Subject: Cacheblocksonwrite not working during compaction?


Thank you for the feedback!

Our cache size *is* larger than our data size, at least for our heavily accessed tables. Memory may be prohibitively expensive for keeping large tables in an in-memory cache, but storage is cheap, so hosting a 1 TB bucketcache on the local disk of each of our region servers is feasible and that is what we are trying to accomplish.

I'm not sure I understand the complexity of populating a cache that is supposed to represent the data in files on disk while writing out one of those files during the compaction process. In fact, that's what I understood the hbase.rs.cacheblocksonwrite to do (based on nothing more than the description of the setting in the online hbase book - I don't see very good documentation online for this feature). If that setting doesn't do that, then what does it do exactly? What about the hbase.rs.evictblocksonclose setting? Could that be evicting all of the blocks that are put in the cache at the end of compaction? What are the implications if we set that to "false"?

Prefetching is also OK for us to do on some tables because we are using the on-disk cache (I understand this also means opening a region after a split or move will take longer). But I don't understand why it appeared that prefetching was being done when the region wasn't opened recently. I don't expect prefetching to help us with compactions, but seeing the thread getting blocked after a compaction just raised a red flag that I'm not understanding what is going on.

I understand that some latency during compaction is expected, but what we are seeing is fairly extreme. The instances take thread dumps every 15 minutes and we saw threads still in a BLOCKED state on the same input stream object an hour later! This is after a 3.0 GB compaction was already done. If prefetching was happening, then something seems wrong if it takes an hour to populate 3.0 GB worth of data in a local disk cache from S3.

I appreciate the help on this!

--Jacob LeBlanc

-----Original Message-----
From: Vladimir Rodionov [mailto:[EMAIL PROTECTED]]
Sent: Friday, September 20, 2019 6:41 PM
To: [EMAIL PROTECTED]
Subject: Re: Cacheblocksonwrite not working during compaction?

>>- Why is the hbase.rs.cacheblocksonwrite not seeming to work? Does it
only work for flushing and not for compaction? I can see from the logs that the file is renamed >>after being written. Does that have something to do with why cacheblocksonwrite isn't working?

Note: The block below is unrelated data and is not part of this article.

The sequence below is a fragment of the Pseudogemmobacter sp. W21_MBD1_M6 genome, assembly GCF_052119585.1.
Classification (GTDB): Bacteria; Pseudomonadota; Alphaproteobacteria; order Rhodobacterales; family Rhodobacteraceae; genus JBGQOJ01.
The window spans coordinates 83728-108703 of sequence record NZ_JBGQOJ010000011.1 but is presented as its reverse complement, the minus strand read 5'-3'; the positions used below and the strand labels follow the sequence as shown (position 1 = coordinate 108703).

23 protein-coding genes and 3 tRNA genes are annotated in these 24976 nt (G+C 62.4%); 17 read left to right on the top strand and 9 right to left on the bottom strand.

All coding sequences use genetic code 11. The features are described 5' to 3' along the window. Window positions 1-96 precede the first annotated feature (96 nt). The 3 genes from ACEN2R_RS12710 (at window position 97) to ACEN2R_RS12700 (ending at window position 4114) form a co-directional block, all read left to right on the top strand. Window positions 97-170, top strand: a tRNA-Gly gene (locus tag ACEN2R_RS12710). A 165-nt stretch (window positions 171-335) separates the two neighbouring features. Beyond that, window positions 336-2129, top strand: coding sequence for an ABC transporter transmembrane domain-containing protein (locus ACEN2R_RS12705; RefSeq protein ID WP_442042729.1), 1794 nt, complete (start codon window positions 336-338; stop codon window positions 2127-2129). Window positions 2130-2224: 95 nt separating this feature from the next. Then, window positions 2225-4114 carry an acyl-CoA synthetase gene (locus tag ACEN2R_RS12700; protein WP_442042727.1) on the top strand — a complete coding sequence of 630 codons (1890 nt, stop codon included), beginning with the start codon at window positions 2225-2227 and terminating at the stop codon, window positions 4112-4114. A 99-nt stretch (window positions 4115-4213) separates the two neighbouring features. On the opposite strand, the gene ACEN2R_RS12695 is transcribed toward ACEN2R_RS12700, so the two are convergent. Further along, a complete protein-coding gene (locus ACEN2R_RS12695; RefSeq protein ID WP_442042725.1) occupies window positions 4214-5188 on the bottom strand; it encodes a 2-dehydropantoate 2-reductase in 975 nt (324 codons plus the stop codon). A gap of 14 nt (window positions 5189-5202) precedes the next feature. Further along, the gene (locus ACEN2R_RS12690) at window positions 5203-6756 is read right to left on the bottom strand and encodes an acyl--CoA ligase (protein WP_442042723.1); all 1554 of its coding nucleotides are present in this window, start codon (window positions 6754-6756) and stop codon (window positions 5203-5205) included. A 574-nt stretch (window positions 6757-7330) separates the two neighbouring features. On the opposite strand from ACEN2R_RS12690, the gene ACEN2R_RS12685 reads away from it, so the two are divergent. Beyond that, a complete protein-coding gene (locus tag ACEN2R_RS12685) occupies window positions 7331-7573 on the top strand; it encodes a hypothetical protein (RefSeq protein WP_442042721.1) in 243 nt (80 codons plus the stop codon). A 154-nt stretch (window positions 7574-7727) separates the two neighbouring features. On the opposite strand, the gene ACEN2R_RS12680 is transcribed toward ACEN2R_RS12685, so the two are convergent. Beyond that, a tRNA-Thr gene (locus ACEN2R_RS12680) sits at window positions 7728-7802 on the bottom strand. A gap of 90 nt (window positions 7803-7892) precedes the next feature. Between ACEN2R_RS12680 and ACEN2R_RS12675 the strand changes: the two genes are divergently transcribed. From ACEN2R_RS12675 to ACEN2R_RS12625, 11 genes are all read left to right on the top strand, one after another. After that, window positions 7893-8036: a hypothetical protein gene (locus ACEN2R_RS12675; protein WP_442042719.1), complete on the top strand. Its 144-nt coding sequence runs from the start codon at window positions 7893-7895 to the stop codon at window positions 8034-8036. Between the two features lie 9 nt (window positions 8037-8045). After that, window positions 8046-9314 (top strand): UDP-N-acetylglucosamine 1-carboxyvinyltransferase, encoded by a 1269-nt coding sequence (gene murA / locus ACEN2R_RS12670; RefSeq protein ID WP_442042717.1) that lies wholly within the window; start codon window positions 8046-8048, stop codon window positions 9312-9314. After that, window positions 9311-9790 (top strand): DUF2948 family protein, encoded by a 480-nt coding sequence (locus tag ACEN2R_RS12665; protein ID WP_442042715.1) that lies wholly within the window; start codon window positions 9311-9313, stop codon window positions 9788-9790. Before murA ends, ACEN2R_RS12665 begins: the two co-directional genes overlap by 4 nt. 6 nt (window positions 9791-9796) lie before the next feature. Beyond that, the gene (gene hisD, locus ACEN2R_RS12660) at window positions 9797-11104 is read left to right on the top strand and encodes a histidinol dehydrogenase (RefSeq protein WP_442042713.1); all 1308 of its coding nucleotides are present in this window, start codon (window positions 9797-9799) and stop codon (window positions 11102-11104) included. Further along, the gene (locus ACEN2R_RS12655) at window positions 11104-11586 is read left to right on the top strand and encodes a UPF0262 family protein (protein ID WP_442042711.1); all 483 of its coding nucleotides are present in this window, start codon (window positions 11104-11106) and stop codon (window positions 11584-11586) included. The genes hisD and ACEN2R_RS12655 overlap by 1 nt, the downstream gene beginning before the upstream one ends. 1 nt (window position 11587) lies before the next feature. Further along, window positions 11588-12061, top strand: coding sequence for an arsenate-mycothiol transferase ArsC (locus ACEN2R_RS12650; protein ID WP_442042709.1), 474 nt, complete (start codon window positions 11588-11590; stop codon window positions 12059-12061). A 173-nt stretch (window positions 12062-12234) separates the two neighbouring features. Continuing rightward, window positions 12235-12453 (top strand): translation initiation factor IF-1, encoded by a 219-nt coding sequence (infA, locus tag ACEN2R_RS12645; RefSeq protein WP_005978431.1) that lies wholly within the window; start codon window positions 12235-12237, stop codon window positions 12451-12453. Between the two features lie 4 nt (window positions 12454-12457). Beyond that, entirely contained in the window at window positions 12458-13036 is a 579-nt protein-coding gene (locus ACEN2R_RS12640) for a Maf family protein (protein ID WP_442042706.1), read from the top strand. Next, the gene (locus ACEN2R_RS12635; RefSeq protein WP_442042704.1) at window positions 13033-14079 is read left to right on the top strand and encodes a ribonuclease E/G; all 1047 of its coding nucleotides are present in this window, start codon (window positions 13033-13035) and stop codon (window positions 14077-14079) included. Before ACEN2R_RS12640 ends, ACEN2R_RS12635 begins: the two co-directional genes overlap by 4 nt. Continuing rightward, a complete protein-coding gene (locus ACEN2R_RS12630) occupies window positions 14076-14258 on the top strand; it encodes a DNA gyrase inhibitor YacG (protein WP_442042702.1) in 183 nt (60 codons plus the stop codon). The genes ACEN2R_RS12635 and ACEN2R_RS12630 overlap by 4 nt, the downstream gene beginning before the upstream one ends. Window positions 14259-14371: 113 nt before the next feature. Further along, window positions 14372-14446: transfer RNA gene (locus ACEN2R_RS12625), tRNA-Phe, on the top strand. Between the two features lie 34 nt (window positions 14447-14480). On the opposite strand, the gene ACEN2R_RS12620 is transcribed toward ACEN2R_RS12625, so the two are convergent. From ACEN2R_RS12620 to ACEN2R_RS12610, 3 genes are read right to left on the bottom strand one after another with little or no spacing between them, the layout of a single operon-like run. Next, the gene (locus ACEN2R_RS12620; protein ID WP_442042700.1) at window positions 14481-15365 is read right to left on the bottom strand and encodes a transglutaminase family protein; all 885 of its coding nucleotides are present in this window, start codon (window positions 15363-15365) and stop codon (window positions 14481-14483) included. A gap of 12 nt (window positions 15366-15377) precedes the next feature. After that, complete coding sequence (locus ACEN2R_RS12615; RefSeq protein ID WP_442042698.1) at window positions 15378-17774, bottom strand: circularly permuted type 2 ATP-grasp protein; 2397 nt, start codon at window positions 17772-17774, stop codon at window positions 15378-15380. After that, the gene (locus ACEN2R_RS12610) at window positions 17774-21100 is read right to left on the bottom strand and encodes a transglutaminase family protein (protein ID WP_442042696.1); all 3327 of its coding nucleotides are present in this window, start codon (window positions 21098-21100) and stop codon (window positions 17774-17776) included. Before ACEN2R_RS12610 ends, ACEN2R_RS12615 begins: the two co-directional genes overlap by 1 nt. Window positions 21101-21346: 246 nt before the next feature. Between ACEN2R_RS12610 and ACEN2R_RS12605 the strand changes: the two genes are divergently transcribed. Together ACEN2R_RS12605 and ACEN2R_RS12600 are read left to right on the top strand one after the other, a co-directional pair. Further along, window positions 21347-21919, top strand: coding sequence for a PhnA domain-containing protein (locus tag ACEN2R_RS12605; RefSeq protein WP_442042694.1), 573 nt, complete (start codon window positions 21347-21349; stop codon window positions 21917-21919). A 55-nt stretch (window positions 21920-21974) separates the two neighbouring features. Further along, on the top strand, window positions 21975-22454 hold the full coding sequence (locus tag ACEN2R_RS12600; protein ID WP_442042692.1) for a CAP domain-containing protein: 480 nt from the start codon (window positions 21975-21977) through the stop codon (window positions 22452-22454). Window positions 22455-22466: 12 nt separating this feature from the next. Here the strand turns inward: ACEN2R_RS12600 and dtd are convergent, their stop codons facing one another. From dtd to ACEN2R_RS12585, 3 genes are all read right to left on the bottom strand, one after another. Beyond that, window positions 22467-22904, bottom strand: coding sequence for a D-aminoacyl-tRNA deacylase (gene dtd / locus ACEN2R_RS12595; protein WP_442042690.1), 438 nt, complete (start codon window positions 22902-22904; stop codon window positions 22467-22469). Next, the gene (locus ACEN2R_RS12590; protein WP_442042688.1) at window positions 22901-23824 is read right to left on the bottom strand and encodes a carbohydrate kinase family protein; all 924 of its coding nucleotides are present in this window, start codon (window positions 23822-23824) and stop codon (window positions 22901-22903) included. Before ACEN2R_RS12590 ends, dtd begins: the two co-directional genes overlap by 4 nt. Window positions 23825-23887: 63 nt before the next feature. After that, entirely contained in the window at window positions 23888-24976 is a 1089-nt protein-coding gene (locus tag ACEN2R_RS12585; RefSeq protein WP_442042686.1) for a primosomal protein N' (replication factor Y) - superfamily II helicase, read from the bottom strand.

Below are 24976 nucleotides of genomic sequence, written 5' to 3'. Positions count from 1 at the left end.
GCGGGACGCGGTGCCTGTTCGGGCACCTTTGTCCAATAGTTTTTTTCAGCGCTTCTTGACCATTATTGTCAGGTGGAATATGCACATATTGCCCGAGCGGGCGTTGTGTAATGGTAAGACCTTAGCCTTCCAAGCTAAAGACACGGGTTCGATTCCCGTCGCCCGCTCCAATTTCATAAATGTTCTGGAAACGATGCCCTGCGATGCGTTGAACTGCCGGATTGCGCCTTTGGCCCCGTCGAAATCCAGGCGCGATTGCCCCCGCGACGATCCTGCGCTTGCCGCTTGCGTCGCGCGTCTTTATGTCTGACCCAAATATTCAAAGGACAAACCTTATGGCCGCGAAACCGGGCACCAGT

Generally, it is a very bad idea to enable caching on read/write during compaction unless your cache size is larger than your data size (which is  not a common case).
Cache invalidation during compaction is almost inevitable thing, due to a complexity of a potential optimizations in this case. Actually, there are some works (papers) on the Internet particularly dedicated to a smarter cache invalidation algorithms for a LSM - derived storage engines, but engineers, as usual, much more conservative than academia researches and are not eager to implement novel (not battle tested) algorithms.
Latency spikes during compaction are normal and inevitable things, at least for HBase and especially, when one deals with S3 or any other cloud storage. S3 read latency can reach seconds sometimes and the only possible mitigation for this huge latency spikes is a very-smart-cache -invalidation-during-compaction algorithm (which does not exist yet).

For your case, I would recommend the following settings:

*CACHE_BLOOM_BLOCKS_ON_WRITE_KEY = true*

*CACHE_INDEX_BLOCKS_ON_WRITE_KEY = true*

*CACHE_DATA_BLOCKS_ON_WRITE_KEY = false (bad idea to set it to true)*
 PREFETCH_BLOCKS_ON_OPEN should be false as well, unless your table is small and your application does this on startup (once)
-Vlad

On Fri, Sep 20, 2019 at 12:51 PM Jacob LeBlanc <[EMAIL PROTECTED]>
wrote:

> Hi HBase Community!
>
> I have some questions on block caches around how the prefetch and
> cacheblocksonwrite settings work.
>
> In our production environments we've been having some performance